Monday, January 24, 2005

Broomstick Cowboys

1 Corinthians 3:11-14 (New International Version)

“11For no one can lay any foundation other than the one already laid, which is Jesus Christ. 12If any man builds on this foundation using gold, silver, costly stones, wood, hay or straw, 13his work will be shown for what it is, because the Day will bring it to light. It will be revealed with fire, and the fire will test the quality of each man's work. 14If what he has built survives, he will receive his reward.”

After writing about my experiences in Louisville I’m now giving thought to the days that preceded those experiences. In retrospect I see that the wanderlust I developed then was one of the roots of the dissatisfaction that led me to the decision to leave Kansas City.

As I have before, I want to be careful to explain that while I can see the mistakes that I made in those days, I want to resoundingly affirm that God was not distant. In fact I’ve come to see that God has an incredible way of taking our flaws, weaknesses and mistakes and redeeming them. With that said, I’d like now to briefly reminisce about those times and draw what I believe are some important lessons I’ve learned in looking back.

While I was attending seminary I also was receiving an education of sorts at Evangelistic Center Church in downtown Kansas City. At that time it was one of the best known and attended Charismatic churches in the area. If anything important was happening in the “movement” E.C .C. was going to be on the leading edge.

I was living in two worlds, the academic world which I really loved and the “rubber met the road” world of Evangelistic Center which I loved just as much. In one world I was learning about the “how to’s,” the history, the sacred text. In the other it was “nuts and bolts,” doing the work of a “minister.”

While by and large things were working well, there were problems coming to the surface. I was anxious to serve. I had taken a battery of tests prior to entering seminary that revealed that I had a very strong sense of mission. In fact, according to the faculty I had the highest sense of purpose in the student body. While this should have been a great positive I turned out to be the melting pot where problems simmered within me.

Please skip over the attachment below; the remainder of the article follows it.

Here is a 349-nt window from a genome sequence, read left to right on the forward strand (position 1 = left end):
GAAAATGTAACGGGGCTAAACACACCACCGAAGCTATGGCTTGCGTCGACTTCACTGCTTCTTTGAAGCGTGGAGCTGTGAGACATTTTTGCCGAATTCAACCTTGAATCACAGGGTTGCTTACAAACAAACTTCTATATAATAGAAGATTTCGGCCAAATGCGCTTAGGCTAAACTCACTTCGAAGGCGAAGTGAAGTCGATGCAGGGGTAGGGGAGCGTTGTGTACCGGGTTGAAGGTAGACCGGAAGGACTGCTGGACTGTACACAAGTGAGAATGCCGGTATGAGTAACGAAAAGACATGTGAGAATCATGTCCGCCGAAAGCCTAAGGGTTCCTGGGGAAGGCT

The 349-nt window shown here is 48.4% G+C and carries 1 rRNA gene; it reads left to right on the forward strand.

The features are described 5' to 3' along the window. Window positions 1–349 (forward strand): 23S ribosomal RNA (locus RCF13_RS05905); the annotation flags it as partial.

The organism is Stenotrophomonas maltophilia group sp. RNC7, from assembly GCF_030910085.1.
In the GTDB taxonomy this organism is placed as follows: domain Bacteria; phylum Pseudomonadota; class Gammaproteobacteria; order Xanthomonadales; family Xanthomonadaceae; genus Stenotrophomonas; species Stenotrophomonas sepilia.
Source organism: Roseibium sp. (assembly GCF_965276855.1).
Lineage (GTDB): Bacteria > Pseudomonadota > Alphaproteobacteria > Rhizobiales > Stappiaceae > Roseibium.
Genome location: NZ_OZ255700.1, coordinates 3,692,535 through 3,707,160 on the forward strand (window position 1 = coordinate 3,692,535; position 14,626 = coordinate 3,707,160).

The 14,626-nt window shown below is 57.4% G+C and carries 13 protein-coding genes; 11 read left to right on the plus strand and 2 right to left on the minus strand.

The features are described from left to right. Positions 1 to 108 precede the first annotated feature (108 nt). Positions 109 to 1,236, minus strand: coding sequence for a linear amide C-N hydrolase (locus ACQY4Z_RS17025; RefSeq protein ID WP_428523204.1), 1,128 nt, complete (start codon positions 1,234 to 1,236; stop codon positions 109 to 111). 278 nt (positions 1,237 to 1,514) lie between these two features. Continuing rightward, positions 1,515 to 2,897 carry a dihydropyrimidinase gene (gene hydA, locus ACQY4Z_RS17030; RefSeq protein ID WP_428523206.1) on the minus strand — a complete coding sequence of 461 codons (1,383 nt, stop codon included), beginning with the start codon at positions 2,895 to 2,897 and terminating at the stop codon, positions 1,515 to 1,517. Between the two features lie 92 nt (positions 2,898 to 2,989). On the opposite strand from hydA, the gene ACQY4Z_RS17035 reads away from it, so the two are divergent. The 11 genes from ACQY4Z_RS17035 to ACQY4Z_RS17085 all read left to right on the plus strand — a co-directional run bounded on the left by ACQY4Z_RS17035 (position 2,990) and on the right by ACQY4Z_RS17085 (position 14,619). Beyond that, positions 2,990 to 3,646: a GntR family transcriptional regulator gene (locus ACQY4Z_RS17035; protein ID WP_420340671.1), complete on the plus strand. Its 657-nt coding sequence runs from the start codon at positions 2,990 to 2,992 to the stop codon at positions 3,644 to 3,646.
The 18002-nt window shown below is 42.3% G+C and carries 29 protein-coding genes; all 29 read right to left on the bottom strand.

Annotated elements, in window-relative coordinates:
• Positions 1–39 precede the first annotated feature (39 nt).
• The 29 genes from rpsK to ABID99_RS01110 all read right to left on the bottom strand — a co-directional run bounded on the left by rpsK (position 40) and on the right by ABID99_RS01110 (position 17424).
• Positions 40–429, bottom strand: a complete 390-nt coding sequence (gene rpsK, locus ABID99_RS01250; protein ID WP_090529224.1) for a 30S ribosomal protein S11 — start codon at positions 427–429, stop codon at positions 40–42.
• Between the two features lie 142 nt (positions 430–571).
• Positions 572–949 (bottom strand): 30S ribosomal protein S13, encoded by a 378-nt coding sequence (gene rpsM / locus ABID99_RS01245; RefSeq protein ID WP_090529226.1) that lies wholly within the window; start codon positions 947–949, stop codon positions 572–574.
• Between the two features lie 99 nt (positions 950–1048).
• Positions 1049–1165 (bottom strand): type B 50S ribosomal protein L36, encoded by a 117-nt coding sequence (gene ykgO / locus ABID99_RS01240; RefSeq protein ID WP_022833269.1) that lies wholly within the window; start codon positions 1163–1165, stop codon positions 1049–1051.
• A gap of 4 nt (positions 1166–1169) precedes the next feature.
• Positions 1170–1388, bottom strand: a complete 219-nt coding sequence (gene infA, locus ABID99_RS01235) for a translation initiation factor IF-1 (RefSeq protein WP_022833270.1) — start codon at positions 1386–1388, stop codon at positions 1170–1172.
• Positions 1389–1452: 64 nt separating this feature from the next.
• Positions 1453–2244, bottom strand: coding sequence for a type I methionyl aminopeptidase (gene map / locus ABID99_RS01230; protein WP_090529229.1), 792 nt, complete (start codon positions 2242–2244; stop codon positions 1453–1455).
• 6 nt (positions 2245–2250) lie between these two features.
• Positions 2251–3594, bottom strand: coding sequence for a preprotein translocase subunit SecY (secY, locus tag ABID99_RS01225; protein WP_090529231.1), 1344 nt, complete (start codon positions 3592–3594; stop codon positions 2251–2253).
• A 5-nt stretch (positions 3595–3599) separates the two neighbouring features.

How could a deep sense of purpose create a problem? In a word, it was time.

About half way through my first semester I started getting wanderlust. The daily tasks at school became important to me only in that they were going to be the foundation for my being a “minister.” That thinking, in turn, created a daydreamer’s mentality in me. I spent inordinate amounts of time focusing on the future, giving little thought to the day at hand, to the “here and now.”

Things at E.C.C. paralleled what was going on in the classroom. I would observe the “ministers” doing the work. As with seminary I spent a good deal of my time daydreaming about a “ministry” in the future that would rival David Wilkerson’s or Billy Graham’s.

I was not alone in either world. While students I knew had to do the daily work in the classrooms, their heads were just as much in the future as mine. And my fellow “ministers in waiting” at E.C.C. daydreamed at least as much as I did. I came to see that in both worlds we were all broomstick cowboys, waiting for the future, for our day, to come. We were like Miniver Cheevy, Edwin Arlington Robinson’s “child of scorn,” who had grown “lean while he assailed the seasons.” You remember Miniver from your literature classes, don’t you? He was the man who spent his time daydreaming about the past, lamenting the fact that he had been born when he was:

Miniver Cheevy
Edwin Arlington Robinson

"MINIVER CHEEVY, child of scorn,
Grew lean while he assailed the seasons;
He wept that he was ever born,
And he had reasons.

Miniver loved the days of old
When swords were bright and steeds were prancing;
The vision of a warrior bold
Would set him dancing.

Miniver sighed for what was not,
And dreamed, and rested from his labors;
He dreamed of Thebes and Camelot,
And Priam’s neighbors.

Miniver mourned the ripe renown
That made so many a name so fragrant;
He mourned Romance, now on the town,
And Art, a vagrant.

Miniver loved the Medici,
Albeit he had never seen one;
He would have sinned incessantly
Could he have been one.

Miniver cursed the commonplace
And eyed a khaki suit with loathing;
He missed the mediaeval grace
Of iron clothing.

Miniver scorned the gold he sought,
But sore annoyed was he without it;
Miniver thought, and thought, and thought,
And thought about it.

Miniver Cheevy, born too late,
Scratched his head and kept on thinking;
Miniver coughed, and called it fate,
And kept on drinking."

In dark, sobering verse I believe Robinson was describing many of us who dreamed of one day becoming “ministers.” The only difference between us and Miniver was that while he focused on the past we focused on the future.

How could we not see what we were doing? I believe it was a mix of our dreams, flawed as they were, and the institutional divide that says that “ministry” is for a special, set apart class of people. In one setting, the academic, I was preparing to be a man clad in vestments. In the other I was being groomed to wear a rumpled suit. In one I was being polished, refined. In the other I was learning how to “play in the traffic.”